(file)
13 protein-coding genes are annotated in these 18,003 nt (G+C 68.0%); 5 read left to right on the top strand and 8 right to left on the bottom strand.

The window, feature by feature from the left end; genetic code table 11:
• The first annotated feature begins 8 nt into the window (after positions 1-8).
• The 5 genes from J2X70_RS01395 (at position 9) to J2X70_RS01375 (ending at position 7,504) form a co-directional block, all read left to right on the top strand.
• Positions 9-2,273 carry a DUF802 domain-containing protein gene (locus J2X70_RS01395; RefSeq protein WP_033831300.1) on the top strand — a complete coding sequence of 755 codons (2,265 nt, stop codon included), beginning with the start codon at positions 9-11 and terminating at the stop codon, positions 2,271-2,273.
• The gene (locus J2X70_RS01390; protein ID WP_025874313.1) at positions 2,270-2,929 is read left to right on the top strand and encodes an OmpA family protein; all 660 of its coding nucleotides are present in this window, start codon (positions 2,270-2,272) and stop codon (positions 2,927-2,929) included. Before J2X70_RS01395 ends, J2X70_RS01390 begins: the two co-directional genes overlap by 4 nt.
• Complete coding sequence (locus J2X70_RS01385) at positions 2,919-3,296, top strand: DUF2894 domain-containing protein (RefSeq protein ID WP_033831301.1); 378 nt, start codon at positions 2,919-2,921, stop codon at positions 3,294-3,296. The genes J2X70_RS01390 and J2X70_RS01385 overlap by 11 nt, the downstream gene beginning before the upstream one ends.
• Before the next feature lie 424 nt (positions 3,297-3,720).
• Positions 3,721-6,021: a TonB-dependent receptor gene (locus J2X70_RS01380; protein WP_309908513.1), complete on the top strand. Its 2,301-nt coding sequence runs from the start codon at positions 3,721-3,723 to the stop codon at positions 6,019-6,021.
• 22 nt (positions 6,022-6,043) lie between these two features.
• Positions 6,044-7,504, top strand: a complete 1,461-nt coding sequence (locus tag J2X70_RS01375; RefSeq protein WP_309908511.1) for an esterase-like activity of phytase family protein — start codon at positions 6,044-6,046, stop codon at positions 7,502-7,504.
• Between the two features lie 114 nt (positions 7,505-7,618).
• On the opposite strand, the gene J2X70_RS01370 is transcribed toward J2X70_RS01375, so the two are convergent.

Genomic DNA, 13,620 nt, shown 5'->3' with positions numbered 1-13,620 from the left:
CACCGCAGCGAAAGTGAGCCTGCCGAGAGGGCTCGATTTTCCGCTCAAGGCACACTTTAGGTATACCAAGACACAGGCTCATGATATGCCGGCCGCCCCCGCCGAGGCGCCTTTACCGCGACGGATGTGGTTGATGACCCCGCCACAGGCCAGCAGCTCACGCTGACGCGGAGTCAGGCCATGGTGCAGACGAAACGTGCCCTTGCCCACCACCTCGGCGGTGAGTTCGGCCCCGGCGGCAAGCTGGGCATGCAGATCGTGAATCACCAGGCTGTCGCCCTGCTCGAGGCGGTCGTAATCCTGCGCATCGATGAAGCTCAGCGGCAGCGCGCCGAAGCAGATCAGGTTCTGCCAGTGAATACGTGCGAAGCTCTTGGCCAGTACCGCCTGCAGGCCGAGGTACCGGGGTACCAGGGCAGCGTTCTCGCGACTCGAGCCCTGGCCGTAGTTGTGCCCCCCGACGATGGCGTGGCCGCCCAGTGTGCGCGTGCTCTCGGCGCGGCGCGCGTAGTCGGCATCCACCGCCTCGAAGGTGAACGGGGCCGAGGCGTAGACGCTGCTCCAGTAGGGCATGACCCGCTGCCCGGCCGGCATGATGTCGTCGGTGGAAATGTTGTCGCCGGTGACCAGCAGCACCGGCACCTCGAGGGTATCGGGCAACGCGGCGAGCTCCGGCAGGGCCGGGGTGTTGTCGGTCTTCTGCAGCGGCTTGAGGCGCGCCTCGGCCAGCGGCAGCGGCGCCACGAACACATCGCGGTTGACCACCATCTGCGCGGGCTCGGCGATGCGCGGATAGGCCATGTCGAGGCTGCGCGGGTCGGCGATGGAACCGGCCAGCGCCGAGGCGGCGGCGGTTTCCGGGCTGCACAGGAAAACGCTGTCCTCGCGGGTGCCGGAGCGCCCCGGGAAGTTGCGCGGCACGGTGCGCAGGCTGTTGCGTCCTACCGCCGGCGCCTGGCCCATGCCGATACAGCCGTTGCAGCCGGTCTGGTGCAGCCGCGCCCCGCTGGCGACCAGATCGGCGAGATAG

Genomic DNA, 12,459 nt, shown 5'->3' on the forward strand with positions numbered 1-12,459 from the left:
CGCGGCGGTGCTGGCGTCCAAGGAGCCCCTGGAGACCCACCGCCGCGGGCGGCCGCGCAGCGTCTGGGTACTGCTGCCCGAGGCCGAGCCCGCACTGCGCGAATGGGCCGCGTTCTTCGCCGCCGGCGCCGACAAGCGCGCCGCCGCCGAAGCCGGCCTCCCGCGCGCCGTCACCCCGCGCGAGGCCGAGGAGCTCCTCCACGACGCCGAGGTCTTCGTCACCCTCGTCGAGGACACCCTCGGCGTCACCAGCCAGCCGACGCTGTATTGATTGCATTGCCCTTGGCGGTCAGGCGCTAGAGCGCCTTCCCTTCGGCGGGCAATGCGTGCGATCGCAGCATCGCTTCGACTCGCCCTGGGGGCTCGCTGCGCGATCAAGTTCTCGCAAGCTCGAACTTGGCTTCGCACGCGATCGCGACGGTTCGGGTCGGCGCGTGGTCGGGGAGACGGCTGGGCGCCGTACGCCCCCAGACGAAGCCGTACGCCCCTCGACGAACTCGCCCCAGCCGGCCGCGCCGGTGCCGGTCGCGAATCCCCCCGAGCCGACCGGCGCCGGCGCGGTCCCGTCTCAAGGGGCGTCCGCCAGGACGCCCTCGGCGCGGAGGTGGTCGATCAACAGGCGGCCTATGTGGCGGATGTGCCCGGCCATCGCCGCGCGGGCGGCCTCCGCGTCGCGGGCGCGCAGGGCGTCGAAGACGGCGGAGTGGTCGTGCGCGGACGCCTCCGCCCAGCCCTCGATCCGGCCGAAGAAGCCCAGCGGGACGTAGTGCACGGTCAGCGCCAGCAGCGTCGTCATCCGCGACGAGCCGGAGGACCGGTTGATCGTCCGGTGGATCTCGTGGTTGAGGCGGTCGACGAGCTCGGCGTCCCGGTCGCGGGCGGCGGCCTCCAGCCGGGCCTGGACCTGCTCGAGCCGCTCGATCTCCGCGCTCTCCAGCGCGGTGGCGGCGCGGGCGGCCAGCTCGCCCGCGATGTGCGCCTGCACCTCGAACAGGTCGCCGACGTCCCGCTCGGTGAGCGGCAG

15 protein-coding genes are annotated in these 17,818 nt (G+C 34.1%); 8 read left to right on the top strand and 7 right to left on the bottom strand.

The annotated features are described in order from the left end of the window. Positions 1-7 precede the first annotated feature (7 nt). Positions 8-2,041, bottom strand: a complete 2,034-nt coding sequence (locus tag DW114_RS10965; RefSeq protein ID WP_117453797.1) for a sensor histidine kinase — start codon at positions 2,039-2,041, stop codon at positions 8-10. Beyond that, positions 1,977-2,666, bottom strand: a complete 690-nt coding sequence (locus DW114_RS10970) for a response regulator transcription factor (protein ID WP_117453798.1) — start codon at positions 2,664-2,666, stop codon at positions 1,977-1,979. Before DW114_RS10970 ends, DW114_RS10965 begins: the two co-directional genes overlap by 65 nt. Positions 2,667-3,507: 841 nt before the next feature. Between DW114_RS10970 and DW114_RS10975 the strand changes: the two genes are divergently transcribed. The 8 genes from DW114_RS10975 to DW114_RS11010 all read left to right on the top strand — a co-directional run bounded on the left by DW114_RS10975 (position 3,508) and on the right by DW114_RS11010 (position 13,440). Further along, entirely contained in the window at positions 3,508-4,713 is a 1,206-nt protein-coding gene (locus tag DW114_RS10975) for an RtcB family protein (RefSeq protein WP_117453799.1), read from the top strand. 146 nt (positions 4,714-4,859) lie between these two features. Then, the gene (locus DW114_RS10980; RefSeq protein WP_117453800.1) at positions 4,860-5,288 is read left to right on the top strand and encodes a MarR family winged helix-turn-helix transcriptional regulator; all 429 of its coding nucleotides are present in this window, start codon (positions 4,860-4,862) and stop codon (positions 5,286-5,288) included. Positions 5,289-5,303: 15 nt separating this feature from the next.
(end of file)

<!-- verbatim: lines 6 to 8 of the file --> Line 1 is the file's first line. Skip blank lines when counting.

• The gene (locus J2X70_RS01390; protein ID WP_025874313.1) at positions 2,270-2,929 is read left to right on the top strand and encodes an OmpA family protein; all 660 of its coding nucleotides are present in this window, start codon (positions 2,270-2,272) and stop codon (positions 2,927-2,929) included. Before J2X70_RS01395 ends, J2X70_RS01390 begins: the two co-directional genes overlap by 4 nt.
• Complete coding sequence (locus J2X70_RS01385) at positions 2,919-3,296, top strand: DUF2894 domain-containing protein (RefSeq protein ID WP_033831301.1); 378 nt, start codon at positions 2,919-2,921, stop codon at positions 3,294-3,296. The genes J2X70_RS01390 and J2X70_RS01385 overlap by 11 nt, the downstream gene beginning before the upstream one ends.
• Before the next feature lie 424 nt (positions 3,297-3,720).